Allegiance Korean People's Army
Engagements Korean War
|Country North Korea|
Type Armored division
|Branch Korean People's Army Ground Force|
The 105th Armored Division is a military formation of the Korean People's Army. It was North Korea's first armored unit and took part in the Korean War.
Formation and structure
The division was established in October 1948 as the "105th Armored Battalion" and increased to regimental strength in May 1949. By June 1950, the "105th Armored Regiment" had become the "105th Armored Brigade" with a strength of 6,000 men and 120 T-34 tanks. Its equipment – tanks, weapons and vehicles – was Russian-made.
The brigade had three tank regiments – the 107th, 109th, and 203rd – and a mechanized infantry regiment, the 206th. The "83d Motorized Regiment" was also part of the division during the Korean War. Each tank regiment had three medium tank battalions, each having 13 tanks. Each tank battalion had three tank companies with four tanks to a company. Tank crews consisted of five men. Battalion, regimental, and divisional commanders each had a personal tank. The mechanized infantry regiment had a strength of about 2,500 men.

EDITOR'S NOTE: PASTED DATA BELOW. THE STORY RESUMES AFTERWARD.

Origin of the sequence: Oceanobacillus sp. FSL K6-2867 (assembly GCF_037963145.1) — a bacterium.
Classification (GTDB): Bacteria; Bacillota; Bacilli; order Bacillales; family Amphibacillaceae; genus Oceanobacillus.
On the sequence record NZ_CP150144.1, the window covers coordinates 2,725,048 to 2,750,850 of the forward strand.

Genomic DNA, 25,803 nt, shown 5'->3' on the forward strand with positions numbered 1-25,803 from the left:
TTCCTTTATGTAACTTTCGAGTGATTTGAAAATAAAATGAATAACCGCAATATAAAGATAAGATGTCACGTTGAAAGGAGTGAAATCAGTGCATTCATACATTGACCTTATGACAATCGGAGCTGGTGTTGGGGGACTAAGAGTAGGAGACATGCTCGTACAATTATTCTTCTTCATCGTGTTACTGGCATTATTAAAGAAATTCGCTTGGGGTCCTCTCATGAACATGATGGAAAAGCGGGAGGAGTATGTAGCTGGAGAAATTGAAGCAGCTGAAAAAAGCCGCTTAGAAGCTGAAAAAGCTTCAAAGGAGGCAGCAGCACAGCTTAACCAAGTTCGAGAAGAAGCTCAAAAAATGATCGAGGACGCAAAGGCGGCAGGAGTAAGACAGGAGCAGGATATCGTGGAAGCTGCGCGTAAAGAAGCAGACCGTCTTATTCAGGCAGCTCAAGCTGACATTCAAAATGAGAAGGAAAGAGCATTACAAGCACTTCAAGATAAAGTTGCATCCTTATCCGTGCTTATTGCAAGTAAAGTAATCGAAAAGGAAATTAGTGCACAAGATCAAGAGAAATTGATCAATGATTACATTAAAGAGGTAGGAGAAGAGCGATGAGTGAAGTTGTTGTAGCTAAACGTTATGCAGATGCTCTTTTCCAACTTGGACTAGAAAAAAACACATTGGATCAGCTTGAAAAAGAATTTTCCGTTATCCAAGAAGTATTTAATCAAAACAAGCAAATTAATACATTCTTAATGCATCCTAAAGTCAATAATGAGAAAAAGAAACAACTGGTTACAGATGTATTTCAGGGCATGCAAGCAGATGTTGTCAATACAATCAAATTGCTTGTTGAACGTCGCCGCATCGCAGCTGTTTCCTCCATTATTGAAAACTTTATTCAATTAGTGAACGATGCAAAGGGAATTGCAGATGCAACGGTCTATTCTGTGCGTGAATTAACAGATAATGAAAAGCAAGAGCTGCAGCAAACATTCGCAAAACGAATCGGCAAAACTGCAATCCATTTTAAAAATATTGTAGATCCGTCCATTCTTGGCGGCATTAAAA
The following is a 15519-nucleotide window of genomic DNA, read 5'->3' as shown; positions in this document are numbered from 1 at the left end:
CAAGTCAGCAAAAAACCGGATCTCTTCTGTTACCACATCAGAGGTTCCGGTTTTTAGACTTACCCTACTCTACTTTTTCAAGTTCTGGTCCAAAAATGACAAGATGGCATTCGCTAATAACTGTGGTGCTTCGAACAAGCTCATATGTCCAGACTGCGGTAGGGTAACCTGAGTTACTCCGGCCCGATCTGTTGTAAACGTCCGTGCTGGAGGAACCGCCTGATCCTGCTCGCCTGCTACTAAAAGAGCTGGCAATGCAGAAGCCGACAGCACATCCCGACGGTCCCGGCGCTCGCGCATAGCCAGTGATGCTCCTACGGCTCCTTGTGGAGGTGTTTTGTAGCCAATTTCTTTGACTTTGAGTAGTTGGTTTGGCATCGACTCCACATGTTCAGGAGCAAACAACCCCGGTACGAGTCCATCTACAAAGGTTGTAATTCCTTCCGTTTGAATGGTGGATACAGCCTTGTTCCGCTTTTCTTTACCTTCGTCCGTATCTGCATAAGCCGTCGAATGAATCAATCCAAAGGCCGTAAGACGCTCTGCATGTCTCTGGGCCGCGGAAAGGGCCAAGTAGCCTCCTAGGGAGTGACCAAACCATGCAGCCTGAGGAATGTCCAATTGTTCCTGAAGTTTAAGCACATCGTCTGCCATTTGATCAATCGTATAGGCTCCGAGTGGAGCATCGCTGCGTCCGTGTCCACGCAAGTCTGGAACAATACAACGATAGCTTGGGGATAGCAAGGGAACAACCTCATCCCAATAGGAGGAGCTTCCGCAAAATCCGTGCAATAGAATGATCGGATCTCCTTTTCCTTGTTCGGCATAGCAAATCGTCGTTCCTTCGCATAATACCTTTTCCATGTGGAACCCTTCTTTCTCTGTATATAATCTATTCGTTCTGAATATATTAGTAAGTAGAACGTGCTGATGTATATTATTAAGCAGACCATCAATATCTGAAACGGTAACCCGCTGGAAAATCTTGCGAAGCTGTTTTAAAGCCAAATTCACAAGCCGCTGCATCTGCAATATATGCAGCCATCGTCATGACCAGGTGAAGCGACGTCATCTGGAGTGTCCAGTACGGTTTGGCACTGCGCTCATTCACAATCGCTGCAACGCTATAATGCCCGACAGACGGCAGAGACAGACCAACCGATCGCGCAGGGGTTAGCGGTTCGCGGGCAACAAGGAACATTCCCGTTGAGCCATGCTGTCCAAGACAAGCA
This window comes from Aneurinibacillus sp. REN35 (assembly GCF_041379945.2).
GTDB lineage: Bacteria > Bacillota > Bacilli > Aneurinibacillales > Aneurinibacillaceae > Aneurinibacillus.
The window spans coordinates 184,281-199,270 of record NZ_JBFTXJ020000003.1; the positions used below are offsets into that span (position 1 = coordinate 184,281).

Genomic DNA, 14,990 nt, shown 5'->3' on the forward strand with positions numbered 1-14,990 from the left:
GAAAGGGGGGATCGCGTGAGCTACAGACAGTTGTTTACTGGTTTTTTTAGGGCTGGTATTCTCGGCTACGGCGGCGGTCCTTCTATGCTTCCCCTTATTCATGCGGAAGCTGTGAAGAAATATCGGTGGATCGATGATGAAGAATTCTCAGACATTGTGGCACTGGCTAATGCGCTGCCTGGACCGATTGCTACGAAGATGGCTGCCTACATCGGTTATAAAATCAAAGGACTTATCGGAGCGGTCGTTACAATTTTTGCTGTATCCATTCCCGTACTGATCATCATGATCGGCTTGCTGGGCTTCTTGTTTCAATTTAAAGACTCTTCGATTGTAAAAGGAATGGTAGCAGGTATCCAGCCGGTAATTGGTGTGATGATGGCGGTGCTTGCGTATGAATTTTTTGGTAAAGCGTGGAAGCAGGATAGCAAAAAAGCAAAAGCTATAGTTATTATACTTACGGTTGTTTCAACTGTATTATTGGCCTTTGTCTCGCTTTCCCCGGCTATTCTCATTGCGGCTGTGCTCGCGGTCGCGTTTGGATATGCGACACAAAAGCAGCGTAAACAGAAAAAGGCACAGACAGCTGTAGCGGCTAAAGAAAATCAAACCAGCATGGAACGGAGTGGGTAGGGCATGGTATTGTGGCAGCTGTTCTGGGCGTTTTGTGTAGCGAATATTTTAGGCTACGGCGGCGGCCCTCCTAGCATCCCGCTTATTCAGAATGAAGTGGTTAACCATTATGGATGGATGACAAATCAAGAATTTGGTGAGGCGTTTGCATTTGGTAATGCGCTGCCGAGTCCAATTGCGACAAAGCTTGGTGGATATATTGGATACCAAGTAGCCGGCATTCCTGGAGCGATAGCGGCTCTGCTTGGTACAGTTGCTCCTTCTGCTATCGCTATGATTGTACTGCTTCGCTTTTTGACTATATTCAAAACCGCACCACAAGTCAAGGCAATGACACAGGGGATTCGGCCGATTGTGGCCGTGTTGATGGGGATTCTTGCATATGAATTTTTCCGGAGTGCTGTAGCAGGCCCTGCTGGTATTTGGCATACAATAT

The 105th Armored Brigade was raised to division status in Seoul at the end of June 1950 before it crossed the Han River to continue the attack southward.
The 105th Armored Division is at present equipped with Chonma-ho and Pokpung-ho tanks.
During the Korean War, it was part of the North Korean advance from Seoul to Taejon and subsequent Battle of Pusan Perimeter between August and September 1950. The 107th Tank Regiment, equipped with T-34 tanks, defeated Task Force Smith during the initial advances of the Korean People's Army. The regiment then fought with the rest of the division in the Battle of Pusan Perimeter.
After taking part in the Great Naktong Offensive, the 105th Armored Division was partly reconstituted and at the end of October and the first week of November 1950, it was committed to help the Chinese. The division used its tanks to provide fire support on a few occasions, but it played a negligible role in the fighting that followed and the U.S. Fifth Air Force destroyed most of its tanks behind the battle front. On November 7, U.N. aircraft reportedly destroyed six tanks, three armored cars, and 45 vehicles in Pakchon and the area eastward.